Bangladesh Climate and Disaster Risk Atlas: Exposures, Vulnerabilities and Risks – Volume II (December 2021) – Bangladesh
Bangladesh, considered the largest delta in the world, is a riparian country very vulnerable to climatic, meteorological and geophysical hazards due to its topography and geographic location. Bangladesh’s topography can be described as low and flat, with more than half of the land at an elevation of less than 6 meters above mean sea level and crossed by the main drainage systems of the Brahmaputra, Ganges and Meghna.
The Bay of Bengal to the south, the Indo-Burmese range to the east and the Barind Trail to the northwest have contributed to the persistence of natural hazards in Bangladesh for centuries. The country has long been exposed to various climatic hazards (eg drought), hydrometeorology (eg cyclones, storm surges, floods) and other geophysical hazards (eg landslides and erosion). Its funnel-shaped south coast makes it vulnerable to cyclones and storm surges, medium to high soil salinity levels and sea level rise. The Barind Trail on the north and north sides East Bangladesh also experiences frequent droughts. Because it is the largest delta in the world, with the Brahmaputra, Ganges and Meghna river systems flowing to the Bay of Bengal, much of the land area of ââBangladesh suffers from frequent flooding, in particularly flash floods accompanied by river erosion. In addition, the eastern regions of Bangladesh, comprising the Sylhet and Chattogram Divisions, are prone to earthquakes, landslides and flash floods. Map II.1 shows the main hazards in Bangladesh.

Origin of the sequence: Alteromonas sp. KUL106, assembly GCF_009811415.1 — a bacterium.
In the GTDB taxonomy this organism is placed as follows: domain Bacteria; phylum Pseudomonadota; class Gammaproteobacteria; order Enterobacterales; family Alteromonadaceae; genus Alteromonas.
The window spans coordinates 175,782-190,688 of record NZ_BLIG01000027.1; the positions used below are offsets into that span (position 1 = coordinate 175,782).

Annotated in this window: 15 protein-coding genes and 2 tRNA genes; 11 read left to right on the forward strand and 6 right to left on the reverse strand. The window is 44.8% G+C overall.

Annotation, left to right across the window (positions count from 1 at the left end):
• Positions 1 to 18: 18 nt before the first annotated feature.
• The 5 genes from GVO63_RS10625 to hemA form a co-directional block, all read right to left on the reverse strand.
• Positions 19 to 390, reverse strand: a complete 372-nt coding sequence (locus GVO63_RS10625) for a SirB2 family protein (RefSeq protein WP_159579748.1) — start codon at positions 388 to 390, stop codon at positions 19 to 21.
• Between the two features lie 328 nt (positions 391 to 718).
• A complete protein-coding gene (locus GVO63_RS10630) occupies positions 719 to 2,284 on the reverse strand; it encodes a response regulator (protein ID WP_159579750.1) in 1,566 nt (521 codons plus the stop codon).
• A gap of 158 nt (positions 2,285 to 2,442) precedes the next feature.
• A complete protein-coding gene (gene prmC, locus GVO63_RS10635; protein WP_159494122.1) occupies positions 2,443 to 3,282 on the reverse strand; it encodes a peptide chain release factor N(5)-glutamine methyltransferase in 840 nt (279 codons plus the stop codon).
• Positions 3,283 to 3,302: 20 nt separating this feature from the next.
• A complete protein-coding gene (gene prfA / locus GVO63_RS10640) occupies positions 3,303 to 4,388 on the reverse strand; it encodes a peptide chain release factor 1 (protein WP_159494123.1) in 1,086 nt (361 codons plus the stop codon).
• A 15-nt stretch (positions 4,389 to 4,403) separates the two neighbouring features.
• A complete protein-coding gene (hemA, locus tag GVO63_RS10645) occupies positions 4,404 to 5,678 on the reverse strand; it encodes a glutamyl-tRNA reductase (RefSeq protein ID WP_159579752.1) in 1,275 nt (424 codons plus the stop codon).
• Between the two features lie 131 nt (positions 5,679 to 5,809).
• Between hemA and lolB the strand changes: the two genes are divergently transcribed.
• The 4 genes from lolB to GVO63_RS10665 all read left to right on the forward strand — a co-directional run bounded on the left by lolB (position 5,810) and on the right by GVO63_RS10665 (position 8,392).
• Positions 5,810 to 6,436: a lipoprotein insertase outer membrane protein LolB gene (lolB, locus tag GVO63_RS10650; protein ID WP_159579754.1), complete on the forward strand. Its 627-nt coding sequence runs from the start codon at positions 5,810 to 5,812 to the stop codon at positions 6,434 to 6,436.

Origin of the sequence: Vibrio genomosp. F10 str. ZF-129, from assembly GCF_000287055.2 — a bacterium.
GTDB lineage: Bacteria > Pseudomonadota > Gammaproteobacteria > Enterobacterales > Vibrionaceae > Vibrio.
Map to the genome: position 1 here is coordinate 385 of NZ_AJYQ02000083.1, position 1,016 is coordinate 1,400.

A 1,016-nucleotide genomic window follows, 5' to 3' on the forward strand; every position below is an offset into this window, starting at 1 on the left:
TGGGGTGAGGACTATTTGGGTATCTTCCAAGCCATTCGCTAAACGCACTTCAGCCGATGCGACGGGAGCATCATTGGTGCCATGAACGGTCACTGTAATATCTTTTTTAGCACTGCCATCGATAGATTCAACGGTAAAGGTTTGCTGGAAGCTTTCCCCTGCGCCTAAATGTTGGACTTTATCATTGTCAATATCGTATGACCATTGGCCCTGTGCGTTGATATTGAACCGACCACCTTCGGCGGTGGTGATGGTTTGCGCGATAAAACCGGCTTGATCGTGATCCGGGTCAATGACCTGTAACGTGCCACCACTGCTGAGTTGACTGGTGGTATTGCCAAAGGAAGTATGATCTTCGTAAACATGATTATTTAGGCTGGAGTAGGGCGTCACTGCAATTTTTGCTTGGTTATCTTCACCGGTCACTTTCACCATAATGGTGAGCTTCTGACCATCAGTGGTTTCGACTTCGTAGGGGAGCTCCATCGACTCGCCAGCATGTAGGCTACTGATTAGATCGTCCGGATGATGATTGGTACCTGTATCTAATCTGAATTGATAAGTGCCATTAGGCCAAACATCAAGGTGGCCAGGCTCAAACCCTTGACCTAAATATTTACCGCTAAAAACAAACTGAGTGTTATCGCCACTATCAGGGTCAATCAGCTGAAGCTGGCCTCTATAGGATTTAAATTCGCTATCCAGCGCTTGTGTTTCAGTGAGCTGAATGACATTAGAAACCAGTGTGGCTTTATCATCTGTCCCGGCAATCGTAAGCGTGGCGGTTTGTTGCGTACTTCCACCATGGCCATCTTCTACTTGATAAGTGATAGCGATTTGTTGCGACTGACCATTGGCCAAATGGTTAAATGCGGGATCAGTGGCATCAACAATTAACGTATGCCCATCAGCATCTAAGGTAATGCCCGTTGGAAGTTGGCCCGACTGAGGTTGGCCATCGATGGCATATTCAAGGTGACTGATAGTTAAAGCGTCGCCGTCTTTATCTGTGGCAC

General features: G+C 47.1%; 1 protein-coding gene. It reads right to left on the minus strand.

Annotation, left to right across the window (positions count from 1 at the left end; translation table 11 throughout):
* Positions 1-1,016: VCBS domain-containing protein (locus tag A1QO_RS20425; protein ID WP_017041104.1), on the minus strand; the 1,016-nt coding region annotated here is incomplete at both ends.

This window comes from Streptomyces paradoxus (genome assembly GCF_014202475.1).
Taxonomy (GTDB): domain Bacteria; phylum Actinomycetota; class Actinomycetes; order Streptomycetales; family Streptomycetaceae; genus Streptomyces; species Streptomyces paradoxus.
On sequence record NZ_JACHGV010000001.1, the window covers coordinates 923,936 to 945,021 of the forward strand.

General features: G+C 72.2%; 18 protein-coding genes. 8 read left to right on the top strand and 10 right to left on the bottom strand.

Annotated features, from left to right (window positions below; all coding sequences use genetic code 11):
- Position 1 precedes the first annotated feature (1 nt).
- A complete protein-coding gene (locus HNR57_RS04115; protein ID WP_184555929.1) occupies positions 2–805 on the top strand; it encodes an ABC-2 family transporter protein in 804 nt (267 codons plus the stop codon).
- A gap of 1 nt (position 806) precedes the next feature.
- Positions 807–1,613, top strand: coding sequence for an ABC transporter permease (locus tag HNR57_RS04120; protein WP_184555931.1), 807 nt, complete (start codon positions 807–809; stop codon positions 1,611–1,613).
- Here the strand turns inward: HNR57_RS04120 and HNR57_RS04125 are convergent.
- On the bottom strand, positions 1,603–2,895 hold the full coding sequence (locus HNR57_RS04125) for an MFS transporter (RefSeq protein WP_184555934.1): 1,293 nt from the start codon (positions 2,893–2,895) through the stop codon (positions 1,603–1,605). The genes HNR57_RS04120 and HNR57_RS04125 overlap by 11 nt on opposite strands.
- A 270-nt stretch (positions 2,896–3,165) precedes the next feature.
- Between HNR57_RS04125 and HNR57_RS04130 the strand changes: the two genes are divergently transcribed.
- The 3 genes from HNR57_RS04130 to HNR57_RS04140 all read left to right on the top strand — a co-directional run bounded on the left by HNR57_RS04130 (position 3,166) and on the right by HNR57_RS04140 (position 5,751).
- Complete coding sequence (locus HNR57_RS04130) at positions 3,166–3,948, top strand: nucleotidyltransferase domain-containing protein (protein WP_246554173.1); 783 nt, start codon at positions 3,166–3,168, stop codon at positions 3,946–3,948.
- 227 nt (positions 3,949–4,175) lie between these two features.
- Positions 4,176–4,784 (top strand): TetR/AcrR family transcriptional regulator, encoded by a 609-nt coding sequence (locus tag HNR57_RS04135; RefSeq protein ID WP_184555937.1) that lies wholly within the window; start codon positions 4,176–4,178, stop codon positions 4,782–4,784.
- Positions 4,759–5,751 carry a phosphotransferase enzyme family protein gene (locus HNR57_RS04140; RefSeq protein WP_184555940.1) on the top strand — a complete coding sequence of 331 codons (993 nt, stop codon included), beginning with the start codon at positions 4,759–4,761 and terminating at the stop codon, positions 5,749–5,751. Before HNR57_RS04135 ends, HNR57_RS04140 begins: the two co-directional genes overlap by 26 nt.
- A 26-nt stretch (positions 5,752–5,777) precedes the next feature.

Bangladesh’s potential to support its development faces significant challenges posed by climate change with risks to life, infrastructure and the economy. This can exacerbate the country’s development problems and increase pressure on the key resources needed to support growth (Ahmed 2006). Understanding climate and other hazard scenarios and how these present risks or provide opportunities for preparedness, adaptation and transformation of different sectors can significantly improve the resilience of society. Undoubtedly, the need to integrate climate resilience into development planning and decision-making processes has become increasingly evident and is rapidly establishing itself as a major political agenda.
The central idea of ââmainstreaming is that climate change adaptation and mitigation measures are implemented as part of a larger package of measures within existing development processes and decision cycles. This differs from stand-alone adaptation whereby new activities are formulated and implemented with the expressed aim of addressing vulnerability to climate change. Activities aimed at increasing economic growth and development are often linked, both directly and indirectly, to the impacts of climate change. With this in mind, government planners should focus on supporting the process of mainstreaming climate resilience into national development planning, including designing monitoring and evaluation frameworks based on existing capacities.
Bangladesh’s population was estimated at 162.7 million in July 2017 and the population density was approximately 1,103 people per square kilometer (Bureau of Bangladesh Statistics 2020). Most of the population depends on agricultural activities for their livelihood and relies heavily on water resources. These same sectors are highly exposed to climatic and geophysical hazards and have limited resilient measures and weak infrastructure. Understanding climate and disaster risk scenarios and how these pose threats or provide opportunities to different socio-economic sectors can dramatically improve the resilience of society in Bangladesh.